Carpal Tunnel

by Dr. DavidShenassa, M.D.


There are many misconceptions about this common ailment affecting many individuals in the community. People often use the term loosely to describe generalized hand, wrist and forearm pain that may be related to other diagnosis. On the other end of the spectrum, many people live with symptoms of carpal tunnel syndrome and don't realize that there are simple solutions for their condition. The most common symptoms of carpal tunnel syndrome are numbness and tingling in the hands and fingers. Patients often complain that their hands “fall asleep”. There symptoms are usually worse at nighttime, often awaking them from their sleep. They find  themselves having to shake their hands out to relieve their symptoms. The numbness and tingling are often accompanied by crampy hand and forearm pain. In severe cases, patients complain of weakness in their hands with loss of fine motor function of the fingers.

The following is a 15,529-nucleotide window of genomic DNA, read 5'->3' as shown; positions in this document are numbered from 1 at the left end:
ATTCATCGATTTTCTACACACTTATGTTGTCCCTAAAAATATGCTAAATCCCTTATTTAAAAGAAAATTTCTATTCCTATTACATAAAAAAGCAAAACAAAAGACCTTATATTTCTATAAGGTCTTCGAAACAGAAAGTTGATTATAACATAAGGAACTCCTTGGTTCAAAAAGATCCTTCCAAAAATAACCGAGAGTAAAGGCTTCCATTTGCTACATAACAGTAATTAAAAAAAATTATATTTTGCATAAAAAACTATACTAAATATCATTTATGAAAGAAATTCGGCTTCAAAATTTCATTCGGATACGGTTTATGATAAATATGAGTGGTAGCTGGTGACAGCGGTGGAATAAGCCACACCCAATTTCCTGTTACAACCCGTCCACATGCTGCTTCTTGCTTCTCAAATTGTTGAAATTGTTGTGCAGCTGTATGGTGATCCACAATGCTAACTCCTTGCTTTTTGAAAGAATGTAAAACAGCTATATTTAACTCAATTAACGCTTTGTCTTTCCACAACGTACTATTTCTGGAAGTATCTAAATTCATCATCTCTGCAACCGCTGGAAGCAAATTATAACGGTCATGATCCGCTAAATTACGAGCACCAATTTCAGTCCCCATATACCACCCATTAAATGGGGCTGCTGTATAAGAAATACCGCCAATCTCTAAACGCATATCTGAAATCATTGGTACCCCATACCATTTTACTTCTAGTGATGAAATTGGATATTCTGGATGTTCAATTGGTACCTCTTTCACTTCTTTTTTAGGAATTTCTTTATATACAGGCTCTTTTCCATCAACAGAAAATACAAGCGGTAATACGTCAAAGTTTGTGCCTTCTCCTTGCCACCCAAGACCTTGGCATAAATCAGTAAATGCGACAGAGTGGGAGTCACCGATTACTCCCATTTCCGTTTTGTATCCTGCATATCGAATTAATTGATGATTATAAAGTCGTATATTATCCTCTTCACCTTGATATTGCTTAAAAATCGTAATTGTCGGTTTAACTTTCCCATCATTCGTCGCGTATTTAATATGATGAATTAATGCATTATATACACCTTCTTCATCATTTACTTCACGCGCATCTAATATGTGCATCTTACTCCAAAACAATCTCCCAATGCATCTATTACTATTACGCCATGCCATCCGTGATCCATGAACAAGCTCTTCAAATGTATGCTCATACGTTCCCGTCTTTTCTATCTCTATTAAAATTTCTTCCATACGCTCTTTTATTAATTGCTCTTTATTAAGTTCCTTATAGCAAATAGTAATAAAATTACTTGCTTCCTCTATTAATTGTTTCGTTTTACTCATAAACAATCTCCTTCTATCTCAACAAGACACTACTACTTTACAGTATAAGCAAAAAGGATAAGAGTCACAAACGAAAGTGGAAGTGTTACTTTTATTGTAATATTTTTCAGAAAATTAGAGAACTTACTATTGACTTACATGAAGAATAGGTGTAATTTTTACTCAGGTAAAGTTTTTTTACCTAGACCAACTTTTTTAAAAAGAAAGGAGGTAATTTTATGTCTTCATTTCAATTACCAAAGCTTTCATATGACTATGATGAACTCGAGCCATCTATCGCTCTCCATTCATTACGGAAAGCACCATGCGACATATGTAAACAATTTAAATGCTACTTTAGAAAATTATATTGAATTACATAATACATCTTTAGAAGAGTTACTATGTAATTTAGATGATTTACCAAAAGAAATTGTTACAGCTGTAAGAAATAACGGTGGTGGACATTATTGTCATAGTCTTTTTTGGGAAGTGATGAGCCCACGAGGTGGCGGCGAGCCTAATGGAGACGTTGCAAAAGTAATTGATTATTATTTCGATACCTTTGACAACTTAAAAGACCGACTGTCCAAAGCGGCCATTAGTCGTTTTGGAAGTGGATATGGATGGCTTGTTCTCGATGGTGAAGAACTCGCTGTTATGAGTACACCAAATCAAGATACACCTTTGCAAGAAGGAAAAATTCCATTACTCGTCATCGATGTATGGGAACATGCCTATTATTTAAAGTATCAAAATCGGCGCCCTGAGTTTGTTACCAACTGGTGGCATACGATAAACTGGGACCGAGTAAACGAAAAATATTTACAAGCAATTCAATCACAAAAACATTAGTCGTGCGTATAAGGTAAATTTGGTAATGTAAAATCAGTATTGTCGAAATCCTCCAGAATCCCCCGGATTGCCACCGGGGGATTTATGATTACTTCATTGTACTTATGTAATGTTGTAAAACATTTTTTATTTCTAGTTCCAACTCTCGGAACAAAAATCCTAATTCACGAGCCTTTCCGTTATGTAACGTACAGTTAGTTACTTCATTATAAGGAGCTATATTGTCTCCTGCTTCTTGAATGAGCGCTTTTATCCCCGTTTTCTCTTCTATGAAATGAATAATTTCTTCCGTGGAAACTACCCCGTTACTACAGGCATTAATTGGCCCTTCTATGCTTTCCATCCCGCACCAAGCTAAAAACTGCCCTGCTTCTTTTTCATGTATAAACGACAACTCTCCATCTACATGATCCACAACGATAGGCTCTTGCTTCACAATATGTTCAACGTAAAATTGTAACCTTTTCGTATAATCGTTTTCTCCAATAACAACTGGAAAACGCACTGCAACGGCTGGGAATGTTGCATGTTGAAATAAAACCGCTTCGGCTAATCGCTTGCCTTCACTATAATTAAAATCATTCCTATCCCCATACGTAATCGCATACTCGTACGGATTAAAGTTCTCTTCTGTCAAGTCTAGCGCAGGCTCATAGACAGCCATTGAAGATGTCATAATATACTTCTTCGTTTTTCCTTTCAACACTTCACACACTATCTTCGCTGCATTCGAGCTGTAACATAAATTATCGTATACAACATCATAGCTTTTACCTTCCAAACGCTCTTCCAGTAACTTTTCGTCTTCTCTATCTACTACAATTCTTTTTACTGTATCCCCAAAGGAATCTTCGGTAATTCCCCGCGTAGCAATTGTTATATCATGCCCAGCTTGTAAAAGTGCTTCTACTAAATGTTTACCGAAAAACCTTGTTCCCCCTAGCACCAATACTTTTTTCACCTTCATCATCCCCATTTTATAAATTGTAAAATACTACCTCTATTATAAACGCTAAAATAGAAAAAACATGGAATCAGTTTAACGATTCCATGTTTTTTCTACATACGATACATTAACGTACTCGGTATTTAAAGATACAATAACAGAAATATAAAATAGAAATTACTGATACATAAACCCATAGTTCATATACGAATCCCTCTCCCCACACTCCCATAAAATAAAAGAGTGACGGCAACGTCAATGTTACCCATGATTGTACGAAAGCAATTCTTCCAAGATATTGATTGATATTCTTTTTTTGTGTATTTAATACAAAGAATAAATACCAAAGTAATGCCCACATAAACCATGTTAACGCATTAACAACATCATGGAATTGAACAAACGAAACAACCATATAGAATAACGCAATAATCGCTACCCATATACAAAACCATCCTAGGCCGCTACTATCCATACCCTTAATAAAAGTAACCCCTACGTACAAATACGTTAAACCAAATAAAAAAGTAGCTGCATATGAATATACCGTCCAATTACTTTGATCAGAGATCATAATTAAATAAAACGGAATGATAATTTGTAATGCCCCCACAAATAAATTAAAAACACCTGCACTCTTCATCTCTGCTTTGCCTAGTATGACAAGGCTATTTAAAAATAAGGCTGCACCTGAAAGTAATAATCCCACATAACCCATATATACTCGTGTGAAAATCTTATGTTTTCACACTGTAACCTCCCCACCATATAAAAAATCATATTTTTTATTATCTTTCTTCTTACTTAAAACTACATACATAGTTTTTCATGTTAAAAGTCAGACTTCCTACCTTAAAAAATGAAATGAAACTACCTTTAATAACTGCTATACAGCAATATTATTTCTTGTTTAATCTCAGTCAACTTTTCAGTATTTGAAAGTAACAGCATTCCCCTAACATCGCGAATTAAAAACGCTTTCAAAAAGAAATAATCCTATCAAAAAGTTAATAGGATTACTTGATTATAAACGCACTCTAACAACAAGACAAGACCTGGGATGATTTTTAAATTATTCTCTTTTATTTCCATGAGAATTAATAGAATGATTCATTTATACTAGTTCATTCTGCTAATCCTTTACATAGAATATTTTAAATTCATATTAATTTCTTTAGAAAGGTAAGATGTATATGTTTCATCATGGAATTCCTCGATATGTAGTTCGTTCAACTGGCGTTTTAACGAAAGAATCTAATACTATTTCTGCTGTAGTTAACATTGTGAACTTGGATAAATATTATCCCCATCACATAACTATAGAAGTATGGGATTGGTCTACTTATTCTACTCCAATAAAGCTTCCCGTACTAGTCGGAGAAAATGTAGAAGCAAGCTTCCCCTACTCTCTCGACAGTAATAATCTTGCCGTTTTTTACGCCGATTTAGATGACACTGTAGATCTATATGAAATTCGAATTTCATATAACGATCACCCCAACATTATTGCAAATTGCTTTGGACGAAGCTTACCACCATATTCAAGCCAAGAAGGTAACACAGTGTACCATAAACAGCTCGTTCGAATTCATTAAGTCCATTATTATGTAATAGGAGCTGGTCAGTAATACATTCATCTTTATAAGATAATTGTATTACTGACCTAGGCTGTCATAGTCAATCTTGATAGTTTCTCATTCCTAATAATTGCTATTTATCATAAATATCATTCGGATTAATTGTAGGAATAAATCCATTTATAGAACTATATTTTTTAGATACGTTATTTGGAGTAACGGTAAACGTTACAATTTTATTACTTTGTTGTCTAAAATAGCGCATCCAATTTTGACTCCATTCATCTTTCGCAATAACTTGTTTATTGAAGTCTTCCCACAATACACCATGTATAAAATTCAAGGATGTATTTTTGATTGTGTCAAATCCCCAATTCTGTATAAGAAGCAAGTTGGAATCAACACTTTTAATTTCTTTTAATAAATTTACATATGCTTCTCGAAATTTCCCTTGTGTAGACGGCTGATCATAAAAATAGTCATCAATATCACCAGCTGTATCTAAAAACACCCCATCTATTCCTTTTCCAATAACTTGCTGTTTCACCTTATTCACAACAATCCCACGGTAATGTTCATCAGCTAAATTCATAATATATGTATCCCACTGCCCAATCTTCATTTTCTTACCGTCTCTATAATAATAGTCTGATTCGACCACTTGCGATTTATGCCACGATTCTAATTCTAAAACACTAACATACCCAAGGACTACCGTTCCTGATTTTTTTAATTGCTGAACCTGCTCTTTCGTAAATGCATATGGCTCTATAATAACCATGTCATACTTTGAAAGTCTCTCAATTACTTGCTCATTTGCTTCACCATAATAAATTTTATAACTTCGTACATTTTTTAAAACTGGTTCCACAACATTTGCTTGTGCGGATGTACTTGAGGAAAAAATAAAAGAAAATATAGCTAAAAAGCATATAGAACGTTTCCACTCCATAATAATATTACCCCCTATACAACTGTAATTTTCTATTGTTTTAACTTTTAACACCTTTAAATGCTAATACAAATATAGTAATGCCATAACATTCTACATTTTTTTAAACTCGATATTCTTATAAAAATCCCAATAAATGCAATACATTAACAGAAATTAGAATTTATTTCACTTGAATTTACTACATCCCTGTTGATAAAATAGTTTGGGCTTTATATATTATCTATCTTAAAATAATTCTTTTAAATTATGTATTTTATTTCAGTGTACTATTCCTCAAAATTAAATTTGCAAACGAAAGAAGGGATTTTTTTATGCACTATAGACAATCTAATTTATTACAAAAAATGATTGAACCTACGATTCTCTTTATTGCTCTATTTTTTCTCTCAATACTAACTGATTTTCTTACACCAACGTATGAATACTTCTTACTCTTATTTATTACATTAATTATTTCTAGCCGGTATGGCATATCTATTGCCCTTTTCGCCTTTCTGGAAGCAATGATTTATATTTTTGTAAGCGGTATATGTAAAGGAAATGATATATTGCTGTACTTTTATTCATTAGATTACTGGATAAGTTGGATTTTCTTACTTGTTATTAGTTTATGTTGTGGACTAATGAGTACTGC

Once the diagnosis is confirmed, we start with a conservative approach. Conservative treatment consists of wrist splinting for 4-6 weeks. The wrist splints are removable and usually are worn at night time only, depending on the severity of the patient's symptoms. The next step in treatment , if patients fail conservative management, is surgical treatment for their carpal tunnel syndrome. Surgery is minimally  invasive, performed at an outpatient surgery center, often with return to work and normal activities within a week. Injection of the carpal tunnel with a steroid solution, for temporary relief of symptoms, may be an option for the right candidates.